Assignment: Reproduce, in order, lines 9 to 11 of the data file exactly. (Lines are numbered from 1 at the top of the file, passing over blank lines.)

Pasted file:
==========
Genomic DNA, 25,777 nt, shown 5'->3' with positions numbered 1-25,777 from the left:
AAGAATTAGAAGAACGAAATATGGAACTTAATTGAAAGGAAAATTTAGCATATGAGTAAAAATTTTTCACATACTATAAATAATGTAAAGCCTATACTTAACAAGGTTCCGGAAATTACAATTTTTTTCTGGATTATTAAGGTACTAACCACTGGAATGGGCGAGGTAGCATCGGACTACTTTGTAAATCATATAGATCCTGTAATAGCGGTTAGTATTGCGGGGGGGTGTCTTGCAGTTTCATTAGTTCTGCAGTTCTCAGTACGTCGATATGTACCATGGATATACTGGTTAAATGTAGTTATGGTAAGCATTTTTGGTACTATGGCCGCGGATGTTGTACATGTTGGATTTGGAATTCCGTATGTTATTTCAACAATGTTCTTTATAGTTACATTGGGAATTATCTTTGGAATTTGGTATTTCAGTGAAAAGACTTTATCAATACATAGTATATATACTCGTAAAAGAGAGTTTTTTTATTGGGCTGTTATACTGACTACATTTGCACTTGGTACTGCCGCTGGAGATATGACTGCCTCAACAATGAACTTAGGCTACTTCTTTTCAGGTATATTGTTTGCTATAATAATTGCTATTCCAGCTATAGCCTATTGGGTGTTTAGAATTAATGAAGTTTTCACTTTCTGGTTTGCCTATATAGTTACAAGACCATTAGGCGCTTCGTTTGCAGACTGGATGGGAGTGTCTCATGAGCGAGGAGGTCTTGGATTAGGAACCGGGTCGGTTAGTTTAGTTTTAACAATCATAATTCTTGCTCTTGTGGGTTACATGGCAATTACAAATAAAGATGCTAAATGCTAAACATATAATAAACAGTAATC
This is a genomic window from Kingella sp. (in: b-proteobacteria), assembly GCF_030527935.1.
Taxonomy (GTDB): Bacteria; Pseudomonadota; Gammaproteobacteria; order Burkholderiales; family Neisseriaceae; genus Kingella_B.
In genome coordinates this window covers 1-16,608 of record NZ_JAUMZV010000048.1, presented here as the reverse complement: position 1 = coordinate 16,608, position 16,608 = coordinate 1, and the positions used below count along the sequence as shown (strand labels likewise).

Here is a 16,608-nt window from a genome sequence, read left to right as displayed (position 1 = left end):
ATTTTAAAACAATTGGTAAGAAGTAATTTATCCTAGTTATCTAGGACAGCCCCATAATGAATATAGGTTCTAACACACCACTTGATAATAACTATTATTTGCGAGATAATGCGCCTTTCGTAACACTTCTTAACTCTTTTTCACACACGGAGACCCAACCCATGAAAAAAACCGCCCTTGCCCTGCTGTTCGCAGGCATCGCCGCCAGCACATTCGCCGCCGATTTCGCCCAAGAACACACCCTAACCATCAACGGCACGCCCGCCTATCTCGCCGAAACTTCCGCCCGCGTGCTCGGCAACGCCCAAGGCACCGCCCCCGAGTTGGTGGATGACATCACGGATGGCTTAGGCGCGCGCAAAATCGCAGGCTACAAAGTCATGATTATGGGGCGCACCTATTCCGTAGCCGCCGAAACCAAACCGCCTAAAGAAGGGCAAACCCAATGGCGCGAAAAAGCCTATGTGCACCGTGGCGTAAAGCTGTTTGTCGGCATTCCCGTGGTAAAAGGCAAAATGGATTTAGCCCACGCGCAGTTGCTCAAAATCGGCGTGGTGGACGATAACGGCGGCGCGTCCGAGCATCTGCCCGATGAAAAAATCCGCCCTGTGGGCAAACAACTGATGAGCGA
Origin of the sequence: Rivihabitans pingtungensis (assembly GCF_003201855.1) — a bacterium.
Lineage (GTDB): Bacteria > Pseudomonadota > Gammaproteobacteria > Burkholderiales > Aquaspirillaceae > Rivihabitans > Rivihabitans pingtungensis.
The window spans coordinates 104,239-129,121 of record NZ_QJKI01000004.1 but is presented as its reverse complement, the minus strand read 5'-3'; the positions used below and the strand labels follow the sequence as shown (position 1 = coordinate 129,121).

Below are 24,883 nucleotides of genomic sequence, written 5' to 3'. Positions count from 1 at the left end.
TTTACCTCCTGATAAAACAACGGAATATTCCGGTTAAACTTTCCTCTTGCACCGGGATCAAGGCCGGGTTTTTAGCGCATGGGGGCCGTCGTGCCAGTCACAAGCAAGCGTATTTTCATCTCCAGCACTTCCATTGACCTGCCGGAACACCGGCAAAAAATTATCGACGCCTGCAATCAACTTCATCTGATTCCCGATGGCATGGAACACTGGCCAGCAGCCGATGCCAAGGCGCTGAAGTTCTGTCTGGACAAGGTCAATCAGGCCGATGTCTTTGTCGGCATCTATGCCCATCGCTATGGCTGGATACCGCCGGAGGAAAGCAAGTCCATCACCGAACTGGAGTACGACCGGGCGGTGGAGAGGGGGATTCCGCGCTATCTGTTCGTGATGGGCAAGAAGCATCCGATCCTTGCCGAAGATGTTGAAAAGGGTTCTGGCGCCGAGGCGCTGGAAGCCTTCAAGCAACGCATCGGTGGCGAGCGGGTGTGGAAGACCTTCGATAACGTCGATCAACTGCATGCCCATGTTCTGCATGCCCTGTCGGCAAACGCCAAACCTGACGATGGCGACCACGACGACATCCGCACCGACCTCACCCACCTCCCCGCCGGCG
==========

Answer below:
Lineage (GTDB): Bacteria > Pseudomonadota > Gammaproteobacteria > Burkholderiales > Aquaspirillaceae > Rivihabitans > Rivihabitans pingtungensis.
The window spans coordinates 104,239-129,121 of record NZ_QJKI01000004.1 but is presented as its reverse complement, the minus strand read 5'-3'; the positions used below and the strand labels follow the sequence as shown (position 1 = coordinate 129,121).

Below are 24,883 nucleotides of genomic sequence, written 5' to 3'. Positions count from 1 at the left end.